Pupping season rapidly progressing in Orkney

Out of the three study sites (Kintyre, Isle of Skye and Orkney), Orkney is the one in which the pups arrive the earliest, normally by mid June. Consequently, it also tends to be the site in which most, if not all pups, will have been born sometime by the start of July. Because this is our 4th season in Orkney and I have been working on matching seals from this area for a few years, I do by now have a very good knowledge of the seals that are found at the monitored sites here. It also helps that the haulout sites themselves are not massive in numbers, making the catalogue of seals under 200 animals for this area. This is not the case in our study site in Isle of Skye, Loch Dunvegan, for which the catalogue currently holds over 500 seals.

Size of catalogues of identified seals in Kintyre, Orkney and Isle of Skye. The orange bars indicate the number of catalogued seals for each side (Front, Left and Right sides of the head), and the blue bars are those that might be new to the catalogue and are yet to be assigned a number if agreed these are indeed new individuals.

The advantage of recognizing the seals is that we can identify them on the spot as we collect the data in the field, which is very safisfying. Every photograph that gets taken in the field is subsequently entered in an excel data table, so that we can store the metadata associated with each photograph. Each photograph will be graded for its quality, and we will make a note if what we can see is the right, the left or the front side of the seal’s head. That is because the pattern will be different on each side, so technically we end up with three different catalogues.

We always try to get the left, front and right sides of each seal, as shown with Or118 here. It’s not always the case though!

We will also note whether the seal is associated with a pup or not, and whether we can see the pup in the photograph or if it is suckling. Other relevant information that will be noted is if we can see a seal is pregnant, if we can sex the individual or if there are any significant or unusual injuries.

Keeping track of who is at the haulout sites on a daily basis means we can monitor in situ not only who is present that season, but also which females are likely to be pregnant and which ones are having pups and when. The first pup arrived on June 12th in Widewall Bay (South Ronaldsay), belonging to female Or075. The last one was on July 1st, from Or026 (aka Pirate), who, coincidentally, was also the last female to pup last year.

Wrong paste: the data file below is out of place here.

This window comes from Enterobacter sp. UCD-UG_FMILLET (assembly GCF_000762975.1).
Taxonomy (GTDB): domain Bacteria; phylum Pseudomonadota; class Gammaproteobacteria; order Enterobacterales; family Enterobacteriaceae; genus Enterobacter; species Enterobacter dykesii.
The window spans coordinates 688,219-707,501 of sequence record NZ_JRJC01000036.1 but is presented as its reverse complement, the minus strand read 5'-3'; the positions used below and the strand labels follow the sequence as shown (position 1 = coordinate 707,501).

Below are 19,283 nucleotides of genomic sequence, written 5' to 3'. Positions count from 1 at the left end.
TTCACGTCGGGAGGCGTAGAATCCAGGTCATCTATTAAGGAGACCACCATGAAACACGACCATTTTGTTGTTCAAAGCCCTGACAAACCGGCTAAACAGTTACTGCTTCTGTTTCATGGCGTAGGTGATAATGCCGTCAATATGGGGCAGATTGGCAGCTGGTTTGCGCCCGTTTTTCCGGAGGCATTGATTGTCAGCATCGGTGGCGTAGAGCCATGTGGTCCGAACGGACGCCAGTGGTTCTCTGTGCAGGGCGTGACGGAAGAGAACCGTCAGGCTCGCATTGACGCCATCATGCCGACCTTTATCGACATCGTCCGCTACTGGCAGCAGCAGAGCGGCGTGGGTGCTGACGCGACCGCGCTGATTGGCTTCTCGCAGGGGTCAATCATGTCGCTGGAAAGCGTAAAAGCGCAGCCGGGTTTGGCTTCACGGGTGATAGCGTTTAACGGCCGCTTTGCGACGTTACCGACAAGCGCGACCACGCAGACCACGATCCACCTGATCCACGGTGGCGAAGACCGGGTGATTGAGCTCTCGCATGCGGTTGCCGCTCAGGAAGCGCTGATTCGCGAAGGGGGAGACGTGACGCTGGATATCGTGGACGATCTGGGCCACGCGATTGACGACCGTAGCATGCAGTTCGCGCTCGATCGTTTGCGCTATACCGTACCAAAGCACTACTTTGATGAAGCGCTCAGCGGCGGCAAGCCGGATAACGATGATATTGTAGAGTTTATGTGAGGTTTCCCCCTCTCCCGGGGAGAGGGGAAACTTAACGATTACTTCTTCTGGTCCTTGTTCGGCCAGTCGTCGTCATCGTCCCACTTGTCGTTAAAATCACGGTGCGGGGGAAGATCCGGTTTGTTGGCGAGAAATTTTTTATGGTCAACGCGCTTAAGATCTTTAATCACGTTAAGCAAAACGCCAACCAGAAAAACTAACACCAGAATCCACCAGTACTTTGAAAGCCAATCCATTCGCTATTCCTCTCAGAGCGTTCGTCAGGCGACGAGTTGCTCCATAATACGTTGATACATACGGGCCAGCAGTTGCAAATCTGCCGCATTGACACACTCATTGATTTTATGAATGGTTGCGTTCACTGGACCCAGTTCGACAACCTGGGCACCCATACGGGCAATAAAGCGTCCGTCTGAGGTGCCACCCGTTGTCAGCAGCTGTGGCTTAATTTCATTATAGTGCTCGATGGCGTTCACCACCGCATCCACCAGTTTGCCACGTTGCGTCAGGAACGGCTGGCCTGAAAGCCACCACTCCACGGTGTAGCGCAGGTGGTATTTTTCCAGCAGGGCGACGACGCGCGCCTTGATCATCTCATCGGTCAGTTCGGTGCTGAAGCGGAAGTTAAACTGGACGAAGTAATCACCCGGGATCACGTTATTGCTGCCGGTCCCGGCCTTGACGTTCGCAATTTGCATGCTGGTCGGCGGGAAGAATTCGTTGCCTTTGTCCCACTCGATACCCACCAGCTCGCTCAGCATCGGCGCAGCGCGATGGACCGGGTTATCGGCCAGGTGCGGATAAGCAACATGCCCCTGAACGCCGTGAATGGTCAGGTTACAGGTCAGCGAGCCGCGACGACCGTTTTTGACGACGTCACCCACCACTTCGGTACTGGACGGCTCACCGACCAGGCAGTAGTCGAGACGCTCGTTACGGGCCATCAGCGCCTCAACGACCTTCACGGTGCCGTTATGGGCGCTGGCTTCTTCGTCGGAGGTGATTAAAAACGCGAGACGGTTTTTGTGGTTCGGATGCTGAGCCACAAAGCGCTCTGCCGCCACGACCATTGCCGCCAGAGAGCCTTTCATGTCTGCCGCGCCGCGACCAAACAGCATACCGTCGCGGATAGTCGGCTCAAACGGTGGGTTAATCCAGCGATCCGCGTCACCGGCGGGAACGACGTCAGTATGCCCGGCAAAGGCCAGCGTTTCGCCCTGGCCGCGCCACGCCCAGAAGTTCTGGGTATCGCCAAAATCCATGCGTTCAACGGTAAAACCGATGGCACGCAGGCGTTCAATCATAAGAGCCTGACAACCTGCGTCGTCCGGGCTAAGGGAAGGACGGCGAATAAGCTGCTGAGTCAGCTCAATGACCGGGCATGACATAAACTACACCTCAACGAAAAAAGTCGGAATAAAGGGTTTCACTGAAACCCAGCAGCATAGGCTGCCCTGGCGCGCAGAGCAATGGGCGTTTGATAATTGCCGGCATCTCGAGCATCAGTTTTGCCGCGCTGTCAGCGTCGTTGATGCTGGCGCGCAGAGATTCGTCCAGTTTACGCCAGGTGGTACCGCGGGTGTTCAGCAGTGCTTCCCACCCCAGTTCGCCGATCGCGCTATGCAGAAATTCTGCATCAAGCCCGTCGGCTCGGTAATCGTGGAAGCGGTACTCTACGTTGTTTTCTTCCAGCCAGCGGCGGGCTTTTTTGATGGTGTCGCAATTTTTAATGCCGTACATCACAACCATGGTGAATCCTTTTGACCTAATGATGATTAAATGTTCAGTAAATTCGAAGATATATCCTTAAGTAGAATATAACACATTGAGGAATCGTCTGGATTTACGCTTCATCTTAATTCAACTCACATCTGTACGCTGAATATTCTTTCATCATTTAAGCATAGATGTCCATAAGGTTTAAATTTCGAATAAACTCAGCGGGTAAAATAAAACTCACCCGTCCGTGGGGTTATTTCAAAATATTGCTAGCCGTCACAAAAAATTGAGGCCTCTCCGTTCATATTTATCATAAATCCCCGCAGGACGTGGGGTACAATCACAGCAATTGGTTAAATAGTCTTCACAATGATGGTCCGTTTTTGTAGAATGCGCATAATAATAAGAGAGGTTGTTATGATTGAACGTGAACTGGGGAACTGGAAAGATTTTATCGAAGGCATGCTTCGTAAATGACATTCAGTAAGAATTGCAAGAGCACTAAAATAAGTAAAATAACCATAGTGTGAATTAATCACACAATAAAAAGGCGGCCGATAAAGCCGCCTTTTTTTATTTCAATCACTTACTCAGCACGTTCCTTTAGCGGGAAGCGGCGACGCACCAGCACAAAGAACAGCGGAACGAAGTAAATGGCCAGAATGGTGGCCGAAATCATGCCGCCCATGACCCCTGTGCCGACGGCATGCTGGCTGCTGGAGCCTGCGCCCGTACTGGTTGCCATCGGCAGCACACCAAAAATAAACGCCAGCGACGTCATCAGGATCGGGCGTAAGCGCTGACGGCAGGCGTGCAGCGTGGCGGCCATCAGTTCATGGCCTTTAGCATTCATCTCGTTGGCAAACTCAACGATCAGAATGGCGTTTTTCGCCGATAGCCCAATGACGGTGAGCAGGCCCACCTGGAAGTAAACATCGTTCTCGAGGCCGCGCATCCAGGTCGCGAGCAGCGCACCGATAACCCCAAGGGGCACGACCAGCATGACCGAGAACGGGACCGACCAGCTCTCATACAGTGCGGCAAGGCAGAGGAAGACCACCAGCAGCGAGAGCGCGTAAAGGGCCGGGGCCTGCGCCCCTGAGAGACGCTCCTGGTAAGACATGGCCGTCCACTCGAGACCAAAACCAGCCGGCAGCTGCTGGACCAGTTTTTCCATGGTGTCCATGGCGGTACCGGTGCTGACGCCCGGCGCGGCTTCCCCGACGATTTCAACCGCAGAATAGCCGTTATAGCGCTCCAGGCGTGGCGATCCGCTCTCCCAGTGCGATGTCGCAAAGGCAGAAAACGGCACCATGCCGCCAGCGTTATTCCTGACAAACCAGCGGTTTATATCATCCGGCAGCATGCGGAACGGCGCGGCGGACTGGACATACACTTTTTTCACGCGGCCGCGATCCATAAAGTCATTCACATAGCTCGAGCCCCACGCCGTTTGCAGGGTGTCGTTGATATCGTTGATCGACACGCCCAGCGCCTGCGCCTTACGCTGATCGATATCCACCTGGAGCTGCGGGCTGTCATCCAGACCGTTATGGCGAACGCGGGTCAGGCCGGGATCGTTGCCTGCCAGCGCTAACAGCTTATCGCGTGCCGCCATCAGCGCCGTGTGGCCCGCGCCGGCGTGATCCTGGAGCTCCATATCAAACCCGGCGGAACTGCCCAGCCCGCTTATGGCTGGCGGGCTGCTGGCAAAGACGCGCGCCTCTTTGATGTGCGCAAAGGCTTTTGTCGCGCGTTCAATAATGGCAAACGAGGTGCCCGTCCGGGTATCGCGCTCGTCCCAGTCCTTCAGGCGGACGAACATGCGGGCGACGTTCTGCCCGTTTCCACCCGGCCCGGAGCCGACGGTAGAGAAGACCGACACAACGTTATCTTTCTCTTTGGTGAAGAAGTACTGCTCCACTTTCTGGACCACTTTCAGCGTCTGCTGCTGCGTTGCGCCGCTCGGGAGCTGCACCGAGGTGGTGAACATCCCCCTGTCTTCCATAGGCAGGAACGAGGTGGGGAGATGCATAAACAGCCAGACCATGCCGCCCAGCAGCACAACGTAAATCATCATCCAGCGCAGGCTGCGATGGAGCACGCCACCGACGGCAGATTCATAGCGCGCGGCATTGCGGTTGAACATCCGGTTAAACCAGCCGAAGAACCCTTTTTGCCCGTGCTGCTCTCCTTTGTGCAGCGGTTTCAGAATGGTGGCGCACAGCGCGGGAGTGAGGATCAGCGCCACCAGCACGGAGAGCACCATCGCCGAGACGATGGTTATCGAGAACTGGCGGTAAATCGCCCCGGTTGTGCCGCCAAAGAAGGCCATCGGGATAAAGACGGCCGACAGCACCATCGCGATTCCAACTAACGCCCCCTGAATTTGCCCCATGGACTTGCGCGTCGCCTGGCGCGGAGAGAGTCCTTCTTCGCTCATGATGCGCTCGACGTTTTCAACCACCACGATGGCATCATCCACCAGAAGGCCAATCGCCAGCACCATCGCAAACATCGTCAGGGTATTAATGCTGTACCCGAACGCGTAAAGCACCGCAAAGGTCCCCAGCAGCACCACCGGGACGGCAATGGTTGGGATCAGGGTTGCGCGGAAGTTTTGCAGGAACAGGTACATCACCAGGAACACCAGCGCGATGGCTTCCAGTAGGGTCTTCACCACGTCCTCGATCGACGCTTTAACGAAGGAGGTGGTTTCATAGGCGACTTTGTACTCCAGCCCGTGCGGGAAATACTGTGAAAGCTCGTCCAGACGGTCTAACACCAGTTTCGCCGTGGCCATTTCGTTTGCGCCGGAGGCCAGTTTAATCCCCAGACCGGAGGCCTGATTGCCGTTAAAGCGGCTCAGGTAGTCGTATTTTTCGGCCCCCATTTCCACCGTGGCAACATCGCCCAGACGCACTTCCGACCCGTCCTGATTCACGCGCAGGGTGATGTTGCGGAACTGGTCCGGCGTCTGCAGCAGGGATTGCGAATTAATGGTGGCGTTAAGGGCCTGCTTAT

Or075 with her pup on June 12th. This female was still pregnant on June 10th.
Or075 with her much bigger pup on July 7th
Or026 (aka Pirate) looking very pregnant on June 30th
Or026 with her pup on July 7th. Note that the pup has a very distinct white mark behind the left ear, which should make it easy to identify it through the season.

The pups are rapidly gaining weight with the fat-rich milk from their mothers. In just a couple of weeks from now most of the pups will be weaned, especially those born earlier in the season.

Milk moustache from Or062’s pup
Look at the size of these pups! Nothing like what they looked like when born.

As days go, the females will undertake foraging trips during lactation, to support its energetic costs. The pups will accompany them in many of those occasions, but they will also stay behind and wait for their return on shore. Some pups can be seen resting, while others will spend time in the water, or will be checking on other females and other pups, sometimes calling out. When the females return, they will look for their pups, checking on any sleeping pup around until they find theirs.

On July 8th, I spotted female Or007 approaching a haulout site from the water. She can be easily recognized from the distance because she has some scarring around the neck from some debris that got entangled around her neck sometime in the past. There is no debris left now, just a scar. This haulout site is pretty small, normally holding around 10 to 20 seals maximum. On arrival, Or007 first headed towards a mum pup pair, Or044 (aka “Butterfly”) and her pup, and checked on the pup.

Or007 checking on Or044’s pup… not her pup…

Not recognizing it as her pup, she then went on to check on another mum pup pair, this time Or135 and her pup. Wrong pup again… although the pup was quite interested and had intentions to follow this different seal into the water!

Then checking on Or135’s pup… wrong again!

Then she went onto checking a sleeping pup nearby and … hurray! Third time lucky as she finally found her pup, who was just snoozing, completely unaware of what was going on. After some nose-to-nose interaction, mum positioned herself so that the pup could suckle.

Or007 finally re-uniting with her pup!
Or007 with her pup suckling

And here is a short video of Or007 looking for her pup on that day:

The following day, July 8th, Or007 must have gone again on a foraging trip, as I spotted her pup on a nearby haulout site having a rest after checking the seals that were around.

Or007’s pup settling for a rest at the haulout site

For the next three weeks we will keep on monitoring the mum pup pairs at the haulout sites. A part from those, there are also juveniles, adult males and adult females that have not had a pup this year. The data we collect on them (i.e. whether they are present or not) will help us learn more about the mortality rates in different study sites, to see what might be behind the contrasting trajectories in harbour seal numbers in different areas of Scotland.

Written by Monica

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